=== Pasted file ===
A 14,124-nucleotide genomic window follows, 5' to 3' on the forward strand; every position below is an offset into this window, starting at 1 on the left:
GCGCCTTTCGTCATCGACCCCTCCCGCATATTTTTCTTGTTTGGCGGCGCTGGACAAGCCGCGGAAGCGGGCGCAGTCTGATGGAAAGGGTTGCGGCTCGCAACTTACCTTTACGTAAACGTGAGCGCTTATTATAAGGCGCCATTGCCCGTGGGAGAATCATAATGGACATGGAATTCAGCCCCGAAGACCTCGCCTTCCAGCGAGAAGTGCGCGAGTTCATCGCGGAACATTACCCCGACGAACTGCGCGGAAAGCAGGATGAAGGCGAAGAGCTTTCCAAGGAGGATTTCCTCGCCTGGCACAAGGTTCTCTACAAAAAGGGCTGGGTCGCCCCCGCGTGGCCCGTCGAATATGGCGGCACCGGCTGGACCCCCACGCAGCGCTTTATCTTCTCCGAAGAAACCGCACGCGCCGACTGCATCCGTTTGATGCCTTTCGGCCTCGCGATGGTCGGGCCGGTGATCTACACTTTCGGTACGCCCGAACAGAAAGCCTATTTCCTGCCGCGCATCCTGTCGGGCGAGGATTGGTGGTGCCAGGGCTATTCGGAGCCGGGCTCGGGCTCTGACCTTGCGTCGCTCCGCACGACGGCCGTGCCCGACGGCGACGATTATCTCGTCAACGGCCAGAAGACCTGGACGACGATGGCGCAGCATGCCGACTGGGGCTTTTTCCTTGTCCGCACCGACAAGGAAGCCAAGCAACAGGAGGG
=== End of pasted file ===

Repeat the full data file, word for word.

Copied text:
A 14,124-nucleotide genomic window follows, 5' to 3' on the forward strand; every position below is an offset into this window, starting at 1 on the left:
GCGCCTTTCGTCATCGACCCCTCCCGCATATTTTTCTTGTTTGGCGGCGCTGGACAAGCCGCGGAAGCGGGCGCAGTCTGATGGAAAGGGTTGCGGCTCGCAACTTACCTTTACGTAAACGTGAGCGCTTATTATAAGGCGCCATTGCCCGTGGGAGAATCATAATGGACATGGAATTCAGCCCCGAAGACCTCGCCTTCCAGCGAGAAGTGCGCGAGTTCATCGCGGAACATTACCCCGACGAACTGCGCGGAAAGCAGGATGAAGGCGAAGAGCTTTCCAAGGAGGATTTCCTCGCCTGGCACAAGGTTCTCTACAAAAAGGGCTGGGTCGCCCCCGCGTGGCCCGTCGAATATGGCGGCACCGGCTGGACCCCCACGCAGCGCTTTATCTTCTCCGAAGAAACCGCACGCGCCGACTGCATCCGTTTGATGCCTTTCGGCCTCGCGATGGTCGGGCCGGTGATCTACACTTTCGGTACGCCCGAACAGAAAGCCTATTTCCTGCCGCGCATCCTGTCGGGCGAGGATTGGTGGTGCCAGGGCTATTCGGAGCCGGGCTCGGGCTCTGACCTTGCGTCGCTCCGCACGACGGCCGTGCCCGACGGCGACGATTATCTCGTCAACGGCCAGAAGACCTGGACGACGATGGCGCAGCATGCCGACTGGGGCTTTTTCCTTGTCCGCACCGACAAGGAAGCCAAGCAACAGGAGGG